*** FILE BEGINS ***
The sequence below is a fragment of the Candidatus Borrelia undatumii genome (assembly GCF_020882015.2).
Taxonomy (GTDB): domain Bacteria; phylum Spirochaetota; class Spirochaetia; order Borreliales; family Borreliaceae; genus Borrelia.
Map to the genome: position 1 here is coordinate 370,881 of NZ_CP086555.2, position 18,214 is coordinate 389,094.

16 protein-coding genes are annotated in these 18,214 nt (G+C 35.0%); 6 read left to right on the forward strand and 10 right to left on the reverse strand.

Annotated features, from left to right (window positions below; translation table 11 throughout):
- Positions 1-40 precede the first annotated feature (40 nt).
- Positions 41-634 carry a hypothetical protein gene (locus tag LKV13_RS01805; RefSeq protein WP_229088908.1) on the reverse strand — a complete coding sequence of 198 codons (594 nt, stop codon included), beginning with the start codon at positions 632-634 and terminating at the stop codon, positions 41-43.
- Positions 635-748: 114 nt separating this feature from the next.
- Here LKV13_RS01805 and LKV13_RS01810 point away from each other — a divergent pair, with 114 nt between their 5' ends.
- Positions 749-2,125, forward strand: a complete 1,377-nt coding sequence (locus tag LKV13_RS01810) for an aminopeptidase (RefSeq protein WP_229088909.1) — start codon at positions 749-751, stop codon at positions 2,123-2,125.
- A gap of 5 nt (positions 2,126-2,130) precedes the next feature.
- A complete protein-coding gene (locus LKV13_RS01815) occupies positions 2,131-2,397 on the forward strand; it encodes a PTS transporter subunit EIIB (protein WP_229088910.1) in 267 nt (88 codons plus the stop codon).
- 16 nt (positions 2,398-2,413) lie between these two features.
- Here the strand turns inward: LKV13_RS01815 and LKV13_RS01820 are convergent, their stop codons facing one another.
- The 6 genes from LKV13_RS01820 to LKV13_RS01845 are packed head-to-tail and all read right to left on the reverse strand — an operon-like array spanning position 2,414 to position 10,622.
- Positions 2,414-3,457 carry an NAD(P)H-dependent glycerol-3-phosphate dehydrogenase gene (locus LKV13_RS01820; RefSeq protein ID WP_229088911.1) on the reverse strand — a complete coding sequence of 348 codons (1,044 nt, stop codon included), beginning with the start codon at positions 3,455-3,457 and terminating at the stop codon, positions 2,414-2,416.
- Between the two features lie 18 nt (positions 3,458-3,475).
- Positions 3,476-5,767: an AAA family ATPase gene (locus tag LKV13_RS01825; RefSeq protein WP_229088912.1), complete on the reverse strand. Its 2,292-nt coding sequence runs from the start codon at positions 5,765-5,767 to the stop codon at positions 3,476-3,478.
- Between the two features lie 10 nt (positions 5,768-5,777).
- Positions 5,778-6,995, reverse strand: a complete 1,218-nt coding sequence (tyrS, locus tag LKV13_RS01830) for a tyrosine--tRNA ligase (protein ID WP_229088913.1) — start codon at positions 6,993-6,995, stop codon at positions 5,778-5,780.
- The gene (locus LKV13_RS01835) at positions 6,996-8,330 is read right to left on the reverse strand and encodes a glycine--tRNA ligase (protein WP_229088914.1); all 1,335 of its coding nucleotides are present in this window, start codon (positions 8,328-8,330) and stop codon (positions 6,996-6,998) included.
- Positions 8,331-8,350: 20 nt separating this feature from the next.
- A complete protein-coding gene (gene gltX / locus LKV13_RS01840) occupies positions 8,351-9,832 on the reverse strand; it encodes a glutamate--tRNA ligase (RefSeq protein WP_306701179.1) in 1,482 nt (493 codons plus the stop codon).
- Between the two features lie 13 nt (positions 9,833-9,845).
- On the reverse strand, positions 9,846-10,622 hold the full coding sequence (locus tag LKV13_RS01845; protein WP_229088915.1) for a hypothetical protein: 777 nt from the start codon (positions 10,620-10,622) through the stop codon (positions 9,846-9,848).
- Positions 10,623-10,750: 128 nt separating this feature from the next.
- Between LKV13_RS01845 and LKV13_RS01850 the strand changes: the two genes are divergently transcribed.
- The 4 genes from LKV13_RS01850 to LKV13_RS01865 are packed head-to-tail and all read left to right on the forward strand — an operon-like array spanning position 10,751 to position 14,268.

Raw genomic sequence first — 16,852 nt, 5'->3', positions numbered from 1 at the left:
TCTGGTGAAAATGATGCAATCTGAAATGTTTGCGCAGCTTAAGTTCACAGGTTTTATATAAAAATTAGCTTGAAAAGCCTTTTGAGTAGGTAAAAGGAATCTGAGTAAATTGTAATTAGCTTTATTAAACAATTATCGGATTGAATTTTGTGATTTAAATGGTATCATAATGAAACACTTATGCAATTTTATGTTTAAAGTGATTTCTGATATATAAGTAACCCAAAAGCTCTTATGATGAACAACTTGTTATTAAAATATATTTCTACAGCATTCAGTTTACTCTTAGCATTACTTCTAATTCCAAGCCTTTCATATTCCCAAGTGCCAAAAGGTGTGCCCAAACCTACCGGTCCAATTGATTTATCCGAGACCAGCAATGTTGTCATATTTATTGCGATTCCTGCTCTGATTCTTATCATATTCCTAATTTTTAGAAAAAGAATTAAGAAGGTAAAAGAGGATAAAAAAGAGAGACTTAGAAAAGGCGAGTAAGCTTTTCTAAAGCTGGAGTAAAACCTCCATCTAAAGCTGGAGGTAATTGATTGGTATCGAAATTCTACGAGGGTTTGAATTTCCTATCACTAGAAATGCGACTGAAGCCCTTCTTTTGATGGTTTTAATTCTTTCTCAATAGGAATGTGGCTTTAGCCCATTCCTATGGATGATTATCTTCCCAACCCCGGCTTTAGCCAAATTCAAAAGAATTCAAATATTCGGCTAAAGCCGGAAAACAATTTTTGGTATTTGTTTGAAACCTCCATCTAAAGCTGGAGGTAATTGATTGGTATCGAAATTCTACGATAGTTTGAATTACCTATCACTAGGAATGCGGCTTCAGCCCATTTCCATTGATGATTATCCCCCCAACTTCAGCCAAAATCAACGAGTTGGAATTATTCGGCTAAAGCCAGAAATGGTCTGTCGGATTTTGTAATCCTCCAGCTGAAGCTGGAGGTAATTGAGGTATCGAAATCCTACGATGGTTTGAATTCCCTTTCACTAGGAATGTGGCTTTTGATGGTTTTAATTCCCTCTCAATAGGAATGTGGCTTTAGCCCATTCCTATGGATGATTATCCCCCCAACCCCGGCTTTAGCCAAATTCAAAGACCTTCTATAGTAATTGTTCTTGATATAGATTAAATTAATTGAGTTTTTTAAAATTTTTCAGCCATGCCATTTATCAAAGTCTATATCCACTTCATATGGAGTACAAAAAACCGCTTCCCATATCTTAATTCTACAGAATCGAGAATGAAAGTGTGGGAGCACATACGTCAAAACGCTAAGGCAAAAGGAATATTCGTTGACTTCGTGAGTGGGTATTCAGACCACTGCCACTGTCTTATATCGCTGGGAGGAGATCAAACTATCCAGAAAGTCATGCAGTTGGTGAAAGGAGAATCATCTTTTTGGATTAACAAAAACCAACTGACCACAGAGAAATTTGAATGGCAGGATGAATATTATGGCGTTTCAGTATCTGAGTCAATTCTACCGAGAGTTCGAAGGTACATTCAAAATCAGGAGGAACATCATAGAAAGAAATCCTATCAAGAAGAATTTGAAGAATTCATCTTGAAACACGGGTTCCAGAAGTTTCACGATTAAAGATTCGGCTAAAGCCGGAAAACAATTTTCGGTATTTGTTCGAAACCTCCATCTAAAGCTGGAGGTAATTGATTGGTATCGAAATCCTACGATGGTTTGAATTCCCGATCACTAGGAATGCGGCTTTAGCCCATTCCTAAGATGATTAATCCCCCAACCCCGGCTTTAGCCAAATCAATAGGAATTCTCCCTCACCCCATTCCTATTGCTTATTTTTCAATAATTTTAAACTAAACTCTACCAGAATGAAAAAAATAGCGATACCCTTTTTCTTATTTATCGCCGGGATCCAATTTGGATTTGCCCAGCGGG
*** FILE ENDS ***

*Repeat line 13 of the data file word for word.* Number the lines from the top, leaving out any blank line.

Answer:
- 16 nt (positions 2,398-2,413) lie between these two features.